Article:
Fishing – Where to Cast Your Bait Casting Reel

    Published: 06-16-2009
    Views: 101,512
    Captain Steve Chaconas with National Bass Guide Service discusses where to cast your bait casting reel.

    Steve Chaconas

    Captain Steve brings 25 years of bass fishing experience on the Potomac River to columns featured in the BoatUS Trailering Magazine, Sportsman's Magazine, Woods & Waters, and The Old Town Crier. He has also written for the Free Lance Star newspaper, The Mount Vernon Gazette, The Mount Vernon Voice, The American Sportfishing Association and many others. Steve also hosted the National Bass Fishing Radio Show. Capt. Steve is also the BoatUS.com online fishing expert. A U.S. Coast Guard Captain, licensed by the Potomac River Fisheries Commission and the Maryland Department of Natural Resources, Steve has the opportunity to fish with anglers of all skill levels, including some of the biggest names in pro bass fishing. He is one of the top bass fishing guides in the country. Steve's been featured in local and national newspapers, magazines and on TV and radio: BASSMASTERS, BASS TIMES, BASSIN' Magazine, BoatUS Magazine, The Washington Post, The Washington Times, The Los Angeles Times, ESPN and others. He's been: emcee of the St. Jude Children's Hospital Tournament the past 11 years, a member of Boat US Speakers Bureau, the Southeastern Outdoor Press Association and a member of the American Sportfishing Association. Steve has been awarded an Excellence in Craft award from SEOPA and was the recipient of the Mount Vernon Lee Chamber of Commerce 2002 and 2003 Home-Based Business of the Year Award. Prior to fishing, Steve's careers included teaching high school algebra and sales of cars, computers and surgical products. He also hosted the longest running all-financial morning radio show in the country and is considered to be "The Father of Business Radio".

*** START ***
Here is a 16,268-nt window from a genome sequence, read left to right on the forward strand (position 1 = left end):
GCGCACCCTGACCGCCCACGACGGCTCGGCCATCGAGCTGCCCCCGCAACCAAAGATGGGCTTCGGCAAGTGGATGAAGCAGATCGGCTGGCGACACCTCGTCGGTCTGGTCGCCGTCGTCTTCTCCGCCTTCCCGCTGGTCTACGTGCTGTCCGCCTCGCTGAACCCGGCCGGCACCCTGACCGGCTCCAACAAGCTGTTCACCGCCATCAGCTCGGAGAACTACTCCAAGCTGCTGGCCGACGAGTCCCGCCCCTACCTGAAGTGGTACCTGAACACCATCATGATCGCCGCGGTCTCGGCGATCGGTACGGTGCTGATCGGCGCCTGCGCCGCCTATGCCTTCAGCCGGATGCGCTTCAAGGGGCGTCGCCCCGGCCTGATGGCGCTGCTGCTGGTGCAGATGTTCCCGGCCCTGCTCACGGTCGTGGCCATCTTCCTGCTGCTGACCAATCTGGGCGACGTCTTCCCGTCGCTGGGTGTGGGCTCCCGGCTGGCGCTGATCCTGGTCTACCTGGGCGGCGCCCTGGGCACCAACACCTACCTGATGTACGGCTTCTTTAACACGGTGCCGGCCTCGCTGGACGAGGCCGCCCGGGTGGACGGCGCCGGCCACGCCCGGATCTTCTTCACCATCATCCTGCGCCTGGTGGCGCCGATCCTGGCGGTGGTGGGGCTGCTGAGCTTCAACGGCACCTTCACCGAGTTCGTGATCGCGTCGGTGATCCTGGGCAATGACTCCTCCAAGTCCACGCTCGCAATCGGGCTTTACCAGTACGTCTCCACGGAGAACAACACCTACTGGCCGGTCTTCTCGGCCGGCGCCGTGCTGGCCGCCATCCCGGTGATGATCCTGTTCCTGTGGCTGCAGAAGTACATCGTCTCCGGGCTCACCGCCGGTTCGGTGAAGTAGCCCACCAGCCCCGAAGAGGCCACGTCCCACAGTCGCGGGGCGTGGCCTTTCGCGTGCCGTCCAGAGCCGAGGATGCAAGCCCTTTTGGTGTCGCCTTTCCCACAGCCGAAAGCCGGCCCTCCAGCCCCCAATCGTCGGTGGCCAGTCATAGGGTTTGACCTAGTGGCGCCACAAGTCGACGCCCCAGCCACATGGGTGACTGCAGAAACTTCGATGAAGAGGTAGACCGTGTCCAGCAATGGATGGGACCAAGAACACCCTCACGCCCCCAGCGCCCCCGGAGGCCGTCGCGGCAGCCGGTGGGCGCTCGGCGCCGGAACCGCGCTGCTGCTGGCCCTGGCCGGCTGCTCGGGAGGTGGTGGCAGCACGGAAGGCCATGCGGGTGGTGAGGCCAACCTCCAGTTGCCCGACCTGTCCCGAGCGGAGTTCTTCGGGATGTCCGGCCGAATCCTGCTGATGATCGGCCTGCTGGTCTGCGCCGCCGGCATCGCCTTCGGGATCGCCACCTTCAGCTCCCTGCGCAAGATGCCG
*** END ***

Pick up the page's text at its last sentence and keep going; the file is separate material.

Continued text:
Hi, I am Captain Steve Chaconas with National Bass Guide Service. One of the things I like to do with the casting reel is to pitch a bait like a jig or a soft plastic to a piling, a ground of dock, or around a pier, or around in this case a marina. What I am trying to do is make it land as close to that piling as I can, let it go to the bottom, and just got to see if anybody is home, shake it a little bit, because the bass are going to be around this pilings for a variety of reason. One, they are going to be there because it provides a current break, like out here on the river. Two, its going to provide an area where it might have a shady side. Three, its a food source for a lot of other things like batfish and crawfish, so the bass are always going to be around stuff like pilings. The key is accuracy, unless you get your bait right up against that piling or very, very close to it, you are not going to really have much of a chance of catching the bass that fishes there. In fisheries that have a lot of people fishing them, there are lot of guys out there that are going to be putting their baits there, so you got to pay attention in getting your bait real close to these pilings, and make a repeated cast, so that you can get a lot of different angles, till you figure out what side these fish are positioned on. Once you do, most of the times the fish will be positioned on that exact same side of that piling, every piling you go to, and you will develop a pattern. So, practice, get out, put your bait exactly where it needs to go, right along the sides of these pilings, and just let it go down, and you will catch some really nice bass with a casting rod. Bait casting reels are really great to use for a lot of different applications. We have seen casting, we have seen pitching, the key is that these reels can handle heavy line and handle heavy baits under heavy rods. So, get out, get one, it takes a lot of practice but you have learned how to do it from the basics, practice them, you are going to love these rods and reels, get one, get a good one, and get out there and have a blast.